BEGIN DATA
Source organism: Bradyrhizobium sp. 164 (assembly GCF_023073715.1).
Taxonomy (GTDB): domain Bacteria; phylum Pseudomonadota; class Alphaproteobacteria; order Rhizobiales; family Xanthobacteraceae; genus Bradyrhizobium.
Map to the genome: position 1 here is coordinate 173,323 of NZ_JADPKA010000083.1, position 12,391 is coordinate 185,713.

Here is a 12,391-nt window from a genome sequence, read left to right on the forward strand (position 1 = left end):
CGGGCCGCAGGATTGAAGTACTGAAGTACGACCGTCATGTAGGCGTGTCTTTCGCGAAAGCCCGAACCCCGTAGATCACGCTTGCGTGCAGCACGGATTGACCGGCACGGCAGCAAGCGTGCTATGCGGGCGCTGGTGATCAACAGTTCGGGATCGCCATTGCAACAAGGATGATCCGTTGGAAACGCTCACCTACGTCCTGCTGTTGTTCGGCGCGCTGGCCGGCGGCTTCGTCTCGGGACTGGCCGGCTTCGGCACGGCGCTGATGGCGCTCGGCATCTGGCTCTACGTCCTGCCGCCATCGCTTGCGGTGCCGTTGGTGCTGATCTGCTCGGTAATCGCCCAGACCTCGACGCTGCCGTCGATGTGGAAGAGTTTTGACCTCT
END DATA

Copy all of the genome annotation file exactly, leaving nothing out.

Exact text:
Source organism: Bradyrhizobium sp. 164 (assembly GCF_023073715.1).
Taxonomy (GTDB): domain Bacteria; phylum Pseudomonadota; class Alphaproteobacteria; order Rhizobiales; family Xanthobacteraceae; genus Bradyrhizobium.
Map to the genome: position 1 here is coordinate 173,323 of NZ_JADPKA010000083.1, position 12,391 is coordinate 185,713.

Here is a 12,391-nt window from a genome sequence, read left to right on the forward strand (position 1 = left end):
CGGGCCGCAGGATTGAAGTACTGAAGTACGACCGTCATGTAGGCGTGTCTTTCGCGAAAGCCCGAACCCCGTAGATCACGCTTGCGTGCAGCACGGATTGACCGGCACGGCAGCAAGCGTGCTATGCGGGCGCTGGTGATCAACAGTTCGGGATCGCCATTGCAACAAGGATGATCCGTTGGAAACGCTCACCTACGTCCTGCTGTTGTTCGGCGCGCTGGCCGGCGGCTTCGTCTCGGGACTGGCCGGCTTCGGCACGGCGCTGATGGCGCTCGGCATCTGGCTCTACGTCCTGCCGCCATCGCTTGCGGTGCCGTTGGTGCTGATCTGCTCGGTAATCGCCCAGACCTCGACGCTGCCGTCGATGTGGAAGAGTTTTGACCTCT